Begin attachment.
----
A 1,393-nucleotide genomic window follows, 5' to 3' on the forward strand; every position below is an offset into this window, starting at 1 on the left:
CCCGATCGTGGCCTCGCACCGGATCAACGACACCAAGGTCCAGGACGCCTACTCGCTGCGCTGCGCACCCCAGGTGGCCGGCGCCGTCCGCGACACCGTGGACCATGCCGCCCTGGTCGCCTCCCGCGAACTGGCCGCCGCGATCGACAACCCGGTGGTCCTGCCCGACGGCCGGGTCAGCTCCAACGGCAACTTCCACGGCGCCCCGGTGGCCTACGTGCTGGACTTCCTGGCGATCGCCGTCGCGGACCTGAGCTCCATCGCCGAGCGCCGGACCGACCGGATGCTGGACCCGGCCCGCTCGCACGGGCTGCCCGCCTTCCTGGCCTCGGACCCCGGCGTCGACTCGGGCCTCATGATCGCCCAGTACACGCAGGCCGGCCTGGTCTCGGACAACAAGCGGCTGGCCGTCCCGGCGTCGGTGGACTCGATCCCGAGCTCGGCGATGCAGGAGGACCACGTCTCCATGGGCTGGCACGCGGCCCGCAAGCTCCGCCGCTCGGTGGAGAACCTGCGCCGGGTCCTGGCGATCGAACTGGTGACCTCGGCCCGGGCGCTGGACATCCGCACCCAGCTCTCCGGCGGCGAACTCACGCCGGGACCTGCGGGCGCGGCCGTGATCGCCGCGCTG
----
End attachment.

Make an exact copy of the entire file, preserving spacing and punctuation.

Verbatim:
A 1,393-nucleotide genomic window follows, 5' to 3' on the forward strand; every position below is an offset into this window, starting at 1 on the left:
CCCGATCGTGGCCTCGCACCGGATCAACGACACCAAGGTCCAGGACGCCTACTCGCTGCGCTGCGCACCCCAGGTGGCCGGCGCCGTCCGCGACACCGTGGACCATGCCGCCCTGGTCGCCTCCCGCGAACTGGCCGCCGCGATCGACAACCCGGTGGTCCTGCCCGACGGCCGGGTCAGCTCCAACGGCAACTTCCACGGCGCCCCGGTGGCCTACGTGCTGGACTTCCTGGCGATCGCCGTCGCGGACCTGAGCTCCATCGCCGAGCGCCGGACCGACCGGATGCTGGACCCGGCCCGCTCGCACGGGCTGCCCGCCTTCCTGGCCTCGGACCCCGGCGTCGACTCGGGCCTCATGATCGCCCAGTACACGCAGGCCGGCCTGGTCTCGGACAACAAGCGGCTGGCCGTCCCGGCGTCGGTGGACTCGATCCCGAGCTCGGCGATGCAGGAGGACCACGTCTCCATGGGCTGGCACGCGGCCCGCAAGCTCCGCCGCTCGGTGGAGAACCTGCGCCGGGTCCTGGCGATCGAACTGGTGACCTCGGCCCGGGCGCTGGACATCCGCACCCAGCTCTCCGGCGGCGAACTCACGCCGGGACCTGCGGGCGCGGCCGTGATCGCCGCGCTG